Mana Pushes Immigration Reform to U.S. Latinos

Maná wants all Latinos to push immigration reform by voting.

The rock-and-roll band believes unauthorized citizens should be acknowledged for their contributions to the United States.

"We will keep supporting those people," said lead singer Fher Olvera, who goes by his first name, during a news conference at the Billboard Latin Music Conference in Miami Beach. "Because they are the people, the workers, who really put the bread on Americans' tables."

Maná is promoting its first album in five years. It released "Drama y Luz" (Drama and Light) earlier this month through Warner Music. It's the group's eighth album. Fher described it as the group's most intense.

The album's mood is darker than past productions, reflecting the times and the artists' personal experiences.

Fher's mother died of cancer in March 2010, during the production, and he said the group briefly questioned whether they could continue their work after he entered a very dark period.

Eventually, he channeled his grief into the music. The song "Vuele Libre Paloma" (Fly Free Dove) is an ode to his mother, his biggest fan, who raised him after his father died.

Maná means "positive energy" in Polynesian. And the album still serves up the band's trademark pop, with danceable beats for the club, head-banging guitar riffs for the angst-ridden and ballads for the lovelorn.

Even non-Spanish speakers groove to it.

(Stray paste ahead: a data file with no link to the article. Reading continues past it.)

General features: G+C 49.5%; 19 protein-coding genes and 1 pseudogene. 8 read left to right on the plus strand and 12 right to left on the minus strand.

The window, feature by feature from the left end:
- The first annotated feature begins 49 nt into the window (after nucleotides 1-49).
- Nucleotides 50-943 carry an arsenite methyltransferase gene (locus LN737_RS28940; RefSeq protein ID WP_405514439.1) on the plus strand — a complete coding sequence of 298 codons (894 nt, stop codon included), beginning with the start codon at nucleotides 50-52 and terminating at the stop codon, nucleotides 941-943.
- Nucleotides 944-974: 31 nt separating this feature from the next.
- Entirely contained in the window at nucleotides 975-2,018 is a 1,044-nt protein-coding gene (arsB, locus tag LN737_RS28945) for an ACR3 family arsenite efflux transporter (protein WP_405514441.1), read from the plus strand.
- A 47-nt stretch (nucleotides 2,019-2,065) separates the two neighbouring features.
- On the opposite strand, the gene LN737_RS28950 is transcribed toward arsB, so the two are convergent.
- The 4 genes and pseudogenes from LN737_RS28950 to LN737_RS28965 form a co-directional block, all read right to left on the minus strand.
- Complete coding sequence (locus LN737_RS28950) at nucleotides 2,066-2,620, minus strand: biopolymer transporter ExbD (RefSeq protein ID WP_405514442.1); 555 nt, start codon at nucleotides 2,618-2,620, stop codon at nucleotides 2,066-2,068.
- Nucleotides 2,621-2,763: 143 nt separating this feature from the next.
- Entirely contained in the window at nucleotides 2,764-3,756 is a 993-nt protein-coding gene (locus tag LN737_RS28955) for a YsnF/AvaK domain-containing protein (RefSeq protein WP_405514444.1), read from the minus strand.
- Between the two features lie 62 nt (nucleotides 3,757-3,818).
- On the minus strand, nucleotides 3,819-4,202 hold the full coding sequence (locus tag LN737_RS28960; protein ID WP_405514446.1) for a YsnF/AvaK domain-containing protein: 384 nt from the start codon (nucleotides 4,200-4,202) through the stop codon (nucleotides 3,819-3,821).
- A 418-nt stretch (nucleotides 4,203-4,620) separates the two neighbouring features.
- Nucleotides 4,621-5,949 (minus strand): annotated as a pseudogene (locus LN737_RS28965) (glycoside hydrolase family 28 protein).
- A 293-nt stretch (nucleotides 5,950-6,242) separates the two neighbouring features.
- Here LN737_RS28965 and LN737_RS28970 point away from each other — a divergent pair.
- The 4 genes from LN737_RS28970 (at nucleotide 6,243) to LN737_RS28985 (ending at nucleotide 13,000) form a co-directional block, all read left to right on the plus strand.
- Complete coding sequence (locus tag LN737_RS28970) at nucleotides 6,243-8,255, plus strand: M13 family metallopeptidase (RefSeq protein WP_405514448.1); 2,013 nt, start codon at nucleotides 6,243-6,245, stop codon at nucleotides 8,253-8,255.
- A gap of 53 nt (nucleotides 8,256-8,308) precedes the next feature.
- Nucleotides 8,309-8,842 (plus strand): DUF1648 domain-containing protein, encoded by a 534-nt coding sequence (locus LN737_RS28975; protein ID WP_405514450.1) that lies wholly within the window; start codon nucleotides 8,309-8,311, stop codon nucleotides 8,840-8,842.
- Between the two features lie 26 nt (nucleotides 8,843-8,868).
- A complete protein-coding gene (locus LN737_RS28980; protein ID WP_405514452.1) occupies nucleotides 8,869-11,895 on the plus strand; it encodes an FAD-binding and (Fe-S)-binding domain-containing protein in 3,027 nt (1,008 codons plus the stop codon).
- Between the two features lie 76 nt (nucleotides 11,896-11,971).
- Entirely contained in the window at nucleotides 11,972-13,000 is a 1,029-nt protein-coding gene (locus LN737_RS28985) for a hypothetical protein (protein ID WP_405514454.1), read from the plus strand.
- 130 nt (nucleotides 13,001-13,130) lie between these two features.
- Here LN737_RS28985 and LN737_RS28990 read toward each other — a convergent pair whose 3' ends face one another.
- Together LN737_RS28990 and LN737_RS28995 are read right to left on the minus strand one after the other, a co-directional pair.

But it also features the more political "Latino America," a call to fight discrimination across the hemisphere and not to repeat the mistakes of the past.

Drummer Alex González said he came up with the song while in Miami, after viewing the racism Latinos faced in the U.S. not only from the outside, but also from within the Hispanic community itself.

González said he began writing the lyrics as a protest song but that the music evolved into more of an anthem, something positive "to get people jumping up and singing," he said.

Maná has won multiple Grammy awards, and according to Billboard (Link to Story) is the highest grossing Latin rock band of all time.

Asked by audience members about the secret to their success, González and co-found Fher said the group still works as hard to promote their albums as they did 21 years ago when they began in Guadalajara, Mexico.

"If we have to sign 200 covers of Billboard magazine, we do it, and with enthusiasm, because you have to work to be a success," he said.

He added the group puts its own money toward production, encouraging the label to spend its budget on promotion.

"When you're doing music, you're doing art. It's not like making shoes or sausage. It's not a factory," he said. "We're totally honest between what we do in the studio, and what the consumer receives. There's no intermediary in between."

Fher criticized the rise of shows like FOX's "American Idol," noting that on that show and on similar programs in Latin America and Europe, aspiring artists are simply interpreting other peoples' music, rather than creating their own new work or capturing through art the "reality that they are living in this time."

Maná's group's latest tour begins June 16 in Puerto Rico, and will make stops in Los Angeles, San Antonio, Miami, Atlanta, Washington and Chicago among other cities.

Unlike many other groups who are seeking to recuperate in ticket prices what they are losing in disc sales, Maná said in light of the economy, it has promised to hold ticket prices close to the prices of its last concert in 2007.

Based on reporting by the Associated Press.

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